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Friday, July 22, 2016

F3 Run Aground

            Nina stared at the spreadsheet. Many people envisioned that astrophysics was all about gazing through the eye pieces of telescopes, or looking at images downloaded from satellites. To be fair, that made up a bit, but it wasn’t the bulk of everything. Most of astrophysics came down to spreadsheets and numbers.
            Radio, x-ray, and microwave telescopes worked more by data than images. The numbers could be applied to images, and even the radio signals could be hooked up to speakers to produce sounds, but a lot of it was number-crunching data through spreadsheets and databases.

            She stared at the data from Zheng He’s nanosats. The platform had let out one thousand of the sail-bearing satellites, casting them into the dark energy winds so they could map out the patterns.
            Just like the tiny probes put into earth-bound tornadoes, the satellites went where the wind carried them. And she stared at the numbers on the spreadsheet. Each satellite would transmit a pulse every second. Each pulse only contained the specific ID of the satellite. With Zhen He at one end of the solar system, Frontier at the other, and Earth in the middle, They could triangulate the location of each probe when it sent the signal by measuring the time it took for the signal to reach each point.
            And Nina now collated all of that data, looking at the individual timestamps from each position for each satellite. The data rolled in at a snail’s pace. Despite the satellites pulsing every second, they were received hours apart. On average, a pulse arrived after five hours. Some were quicker, if they changed direction to come back closer to the solar system. Others even sped up, taking over nine hours for each pulse to arrive.
Even so, there were one-thousand satellites to track, as it arrived at each triangulation point in the solar system. The spreadsheet in front of her represented ten minutes’ worth of transmissions from one satellite, coming in over the last 127 days, and clocking in—Heh—at 600 rows. Once she verified that there was no corrupt data in the spreadsheet, she could feed the numbers into a coordinate calculation, which could be used to generate the specific path of this satellite.
            She hit page down to bring up the next set of numbers. As the numbers blurred, so did her vision. She rubbed tired, burned out eyes and blindly sipped at her coffee. She was three hours into this.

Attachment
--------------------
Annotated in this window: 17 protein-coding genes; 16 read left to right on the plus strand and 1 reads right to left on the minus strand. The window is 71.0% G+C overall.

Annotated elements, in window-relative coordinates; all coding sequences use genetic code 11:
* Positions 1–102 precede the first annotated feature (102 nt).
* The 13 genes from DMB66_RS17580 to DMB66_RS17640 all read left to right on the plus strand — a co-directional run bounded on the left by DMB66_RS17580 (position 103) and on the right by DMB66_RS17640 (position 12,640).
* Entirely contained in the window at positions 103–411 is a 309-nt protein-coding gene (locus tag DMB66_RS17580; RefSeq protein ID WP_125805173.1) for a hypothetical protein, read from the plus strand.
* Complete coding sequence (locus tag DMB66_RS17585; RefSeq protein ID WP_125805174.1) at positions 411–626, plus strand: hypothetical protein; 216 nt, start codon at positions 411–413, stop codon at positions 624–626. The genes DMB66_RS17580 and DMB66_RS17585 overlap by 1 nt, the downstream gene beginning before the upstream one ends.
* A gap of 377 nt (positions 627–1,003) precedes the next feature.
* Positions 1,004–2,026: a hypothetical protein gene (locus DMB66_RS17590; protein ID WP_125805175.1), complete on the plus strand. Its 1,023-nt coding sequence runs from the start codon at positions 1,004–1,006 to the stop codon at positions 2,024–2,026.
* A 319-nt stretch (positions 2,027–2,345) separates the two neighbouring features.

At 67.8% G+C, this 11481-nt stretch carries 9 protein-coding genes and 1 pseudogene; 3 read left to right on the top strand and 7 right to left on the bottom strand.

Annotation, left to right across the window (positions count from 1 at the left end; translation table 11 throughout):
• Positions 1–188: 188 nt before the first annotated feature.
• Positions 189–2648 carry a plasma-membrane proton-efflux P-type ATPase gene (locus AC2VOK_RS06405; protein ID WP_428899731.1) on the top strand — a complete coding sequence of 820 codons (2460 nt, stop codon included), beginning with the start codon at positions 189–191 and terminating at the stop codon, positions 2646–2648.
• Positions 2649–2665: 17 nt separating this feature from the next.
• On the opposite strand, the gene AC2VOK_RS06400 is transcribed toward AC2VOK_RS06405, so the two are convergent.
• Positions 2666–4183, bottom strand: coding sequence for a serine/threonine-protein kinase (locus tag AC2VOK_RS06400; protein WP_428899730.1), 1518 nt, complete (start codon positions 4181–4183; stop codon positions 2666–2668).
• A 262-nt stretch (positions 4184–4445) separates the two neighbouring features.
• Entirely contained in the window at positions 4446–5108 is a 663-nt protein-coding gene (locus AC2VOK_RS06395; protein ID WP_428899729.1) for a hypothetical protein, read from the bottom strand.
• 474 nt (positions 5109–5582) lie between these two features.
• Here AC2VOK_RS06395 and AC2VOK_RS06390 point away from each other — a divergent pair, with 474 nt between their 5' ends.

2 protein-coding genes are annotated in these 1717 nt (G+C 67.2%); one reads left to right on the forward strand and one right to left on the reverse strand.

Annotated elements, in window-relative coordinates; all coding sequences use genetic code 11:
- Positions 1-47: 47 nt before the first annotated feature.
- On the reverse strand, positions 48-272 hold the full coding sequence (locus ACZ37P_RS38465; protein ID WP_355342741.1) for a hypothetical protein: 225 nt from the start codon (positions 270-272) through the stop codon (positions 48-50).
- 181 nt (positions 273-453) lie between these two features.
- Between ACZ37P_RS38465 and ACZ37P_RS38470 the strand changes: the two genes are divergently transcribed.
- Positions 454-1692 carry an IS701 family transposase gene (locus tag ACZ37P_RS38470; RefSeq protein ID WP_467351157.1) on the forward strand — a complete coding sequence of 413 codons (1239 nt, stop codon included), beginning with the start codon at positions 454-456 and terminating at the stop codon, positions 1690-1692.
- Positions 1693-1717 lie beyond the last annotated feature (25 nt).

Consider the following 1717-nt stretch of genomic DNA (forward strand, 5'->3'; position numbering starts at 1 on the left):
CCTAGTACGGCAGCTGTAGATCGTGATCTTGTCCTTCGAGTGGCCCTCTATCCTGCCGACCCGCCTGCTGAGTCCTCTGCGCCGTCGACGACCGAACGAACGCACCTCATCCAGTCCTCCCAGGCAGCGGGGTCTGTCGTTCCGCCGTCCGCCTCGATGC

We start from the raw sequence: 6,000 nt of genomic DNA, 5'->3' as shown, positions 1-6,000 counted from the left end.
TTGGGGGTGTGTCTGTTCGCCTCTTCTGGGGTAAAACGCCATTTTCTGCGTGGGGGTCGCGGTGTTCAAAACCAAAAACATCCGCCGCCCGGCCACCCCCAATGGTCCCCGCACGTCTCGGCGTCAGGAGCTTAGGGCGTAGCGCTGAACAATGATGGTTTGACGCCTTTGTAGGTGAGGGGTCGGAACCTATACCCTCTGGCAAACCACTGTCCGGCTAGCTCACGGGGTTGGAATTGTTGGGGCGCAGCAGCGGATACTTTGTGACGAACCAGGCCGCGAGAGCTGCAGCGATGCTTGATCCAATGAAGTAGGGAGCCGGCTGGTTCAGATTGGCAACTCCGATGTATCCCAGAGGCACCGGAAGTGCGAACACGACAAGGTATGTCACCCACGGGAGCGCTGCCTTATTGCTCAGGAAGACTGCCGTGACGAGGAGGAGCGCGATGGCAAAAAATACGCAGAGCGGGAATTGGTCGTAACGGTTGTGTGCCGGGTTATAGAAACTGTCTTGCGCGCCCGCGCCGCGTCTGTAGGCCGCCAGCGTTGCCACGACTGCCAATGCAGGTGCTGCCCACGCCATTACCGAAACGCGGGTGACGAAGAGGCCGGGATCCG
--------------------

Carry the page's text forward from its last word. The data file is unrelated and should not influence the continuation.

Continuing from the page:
Why isn’t an intern doing this? Oh, right. Payback for the green screen. Jenny needs a better sense of humor. Walker only escaped because they’re dating. You know what, screw this. After this satellite, I’m making an intern do this. Yeah, right. Like the interns aren’t responsible for five satellites each. Hope Peterson gets that projection program working soon so we can turn a lot of this over to the supercomputers.
            She opened her eyes, scanned through the numbers, and paged down to row 476. She scanned the numbers, noting no corruption of the number sets until something caught her eye on 507. It had duplicate numbers as the row before it. All three triangulation points registered identical numbers. In row 508 the numbers had changed, but only minutely.
            Row 509 was identical to the row before it. And then 510 was slightly different. She quickly scanned through more rows, matching up identical timestamps, sometimes for three rows, a few times for four, but mostly for pairs. The pattern continued to the end of the dataset.
            She copied the data and fed it into the mapping program. The satellite tracked on an erratic path, subject to the dark energy winds, and then, as it got to the rows she had noticed, the satellite stopped. It didn’t move any longer, at least not with any kind of real speed. Before, the satellite it had been moving at approximately 1.6 light years per hour; now it travelled in kilometers per second. According to calculations, it was moving at over 190 km/s, but that was nothing compared to before.
            “It’s . . . stuck. But if it hit something, why didn’t it simply obliterate. It would have been carrying enough speed to vaporize if it struck ordinary matter. What the hell?”

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